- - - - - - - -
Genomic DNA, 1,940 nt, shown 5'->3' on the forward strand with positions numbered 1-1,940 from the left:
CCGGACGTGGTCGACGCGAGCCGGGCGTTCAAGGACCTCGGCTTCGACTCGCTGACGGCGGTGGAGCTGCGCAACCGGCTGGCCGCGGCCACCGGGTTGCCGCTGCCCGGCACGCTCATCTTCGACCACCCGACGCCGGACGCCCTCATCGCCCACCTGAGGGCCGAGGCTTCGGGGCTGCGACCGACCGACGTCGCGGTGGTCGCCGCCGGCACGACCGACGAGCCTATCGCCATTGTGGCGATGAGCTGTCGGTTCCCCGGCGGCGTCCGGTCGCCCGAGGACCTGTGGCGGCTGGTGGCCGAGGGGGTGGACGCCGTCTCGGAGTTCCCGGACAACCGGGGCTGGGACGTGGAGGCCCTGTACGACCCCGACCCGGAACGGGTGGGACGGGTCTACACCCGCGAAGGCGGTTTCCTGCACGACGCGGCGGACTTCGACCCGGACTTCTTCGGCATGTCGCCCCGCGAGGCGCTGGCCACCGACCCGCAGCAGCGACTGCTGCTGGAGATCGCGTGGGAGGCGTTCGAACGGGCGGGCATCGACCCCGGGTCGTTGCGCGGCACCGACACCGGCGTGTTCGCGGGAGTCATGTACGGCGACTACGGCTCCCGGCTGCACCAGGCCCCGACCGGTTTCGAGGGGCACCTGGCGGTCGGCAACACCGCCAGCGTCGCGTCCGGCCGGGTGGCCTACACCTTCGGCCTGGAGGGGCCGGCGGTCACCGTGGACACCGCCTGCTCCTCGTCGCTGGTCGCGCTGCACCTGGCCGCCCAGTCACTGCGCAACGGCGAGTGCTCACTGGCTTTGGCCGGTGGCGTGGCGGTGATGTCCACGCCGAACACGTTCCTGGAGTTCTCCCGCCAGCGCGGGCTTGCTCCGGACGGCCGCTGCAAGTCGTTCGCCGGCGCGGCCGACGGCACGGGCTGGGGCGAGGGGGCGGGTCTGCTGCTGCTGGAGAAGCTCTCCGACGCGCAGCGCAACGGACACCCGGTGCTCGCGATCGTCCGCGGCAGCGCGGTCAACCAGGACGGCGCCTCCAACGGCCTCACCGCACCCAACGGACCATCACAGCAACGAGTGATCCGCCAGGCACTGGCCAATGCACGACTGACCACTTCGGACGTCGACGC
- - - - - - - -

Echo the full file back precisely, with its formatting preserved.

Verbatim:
Genomic DNA, 1,940 nt, shown 5'->3' on the forward strand with positions numbered 1-1,940 from the left:
CCGGACGTGGTCGACGCGAGCCGGGCGTTCAAGGACCTCGGCTTCGACTCGCTGACGGCGGTGGAGCTGCGCAACCGGCTGGCCGCGGCCACCGGGTTGCCGCTGCCCGGCACGCTCATCTTCGACCACCCGACGCCGGACGCCCTCATCGCCCACCTGAGGGCCGAGGCTTCGGGGCTGCGACCGACCGACGTCGCGGTGGTCGCCGCCGGCACGACCGACGAGCCTATCGCCATTGTGGCGATGAGCTGTCGGTTCCCCGGCGGCGTCCGGTCGCCCGAGGACCTGTGGCGGCTGGTGGCCGAGGGGGTGGACGCCGTCTCGGAGTTCCCGGACAACCGGGGCTGGGACGTGGAGGCCCTGTACGACCCCGACCCGGAACGGGTGGGACGGGTCTACACCCGCGAAGGCGGTTTCCTGCACGACGCGGCGGACTTCGACCCGGACTTCTTCGGCATGTCGCCCCGCGAGGCGCTGGCCACCGACCCGCAGCAGCGACTGCTGCTGGAGATCGCGTGGGAGGCGTTCGAACGGGCGGGCATCGACCCCGGGTCGTTGCGCGGCACCGACACCGGCGTGTTCGCGGGAGTCATGTACGGCGACTACGGCTCCCGGCTGCACCAGGCCCCGACCGGTTTCGAGGGGCACCTGGCGGTCGGCAACACCGCCAGCGTCGCGTCCGGCCGGGTGGCCTACACCTTCGGCCTGGAGGGGCCGGCGGTCACCGTGGACACCGCCTGCTCCTCGTCGCTGGTCGCGCTGCACCTGGCCGCCCAGTCACTGCGCAACGGCGAGTGCTCACTGGCTTTGGCCGGTGGCGTGGCGGTGATGTCCACGCCGAACACGTTCCTGGAGTTCTCCCGCCAGCGCGGGCTTGCTCCGGACGGCCGCTGCAAGTCGTTCGCCGGCGCGGCCGACGGCACGGGCTGGGGCGAGGGGGCGGGTCTGCTGCTGCTGGAGAAGCTCTCCGACGCGCAGCGCAACGGACACCCGGTGCTCGCGATCGTCCGCGGCAGCGCGGTCAACCAGGACGGCGCCTCCAACGGCCTCACCGCACCCAACGGACCATCACAGCAACGAGTGATCCGCCAGGCACTGGCCAATGCACGACTGACCACTTCGGACGTCGACGC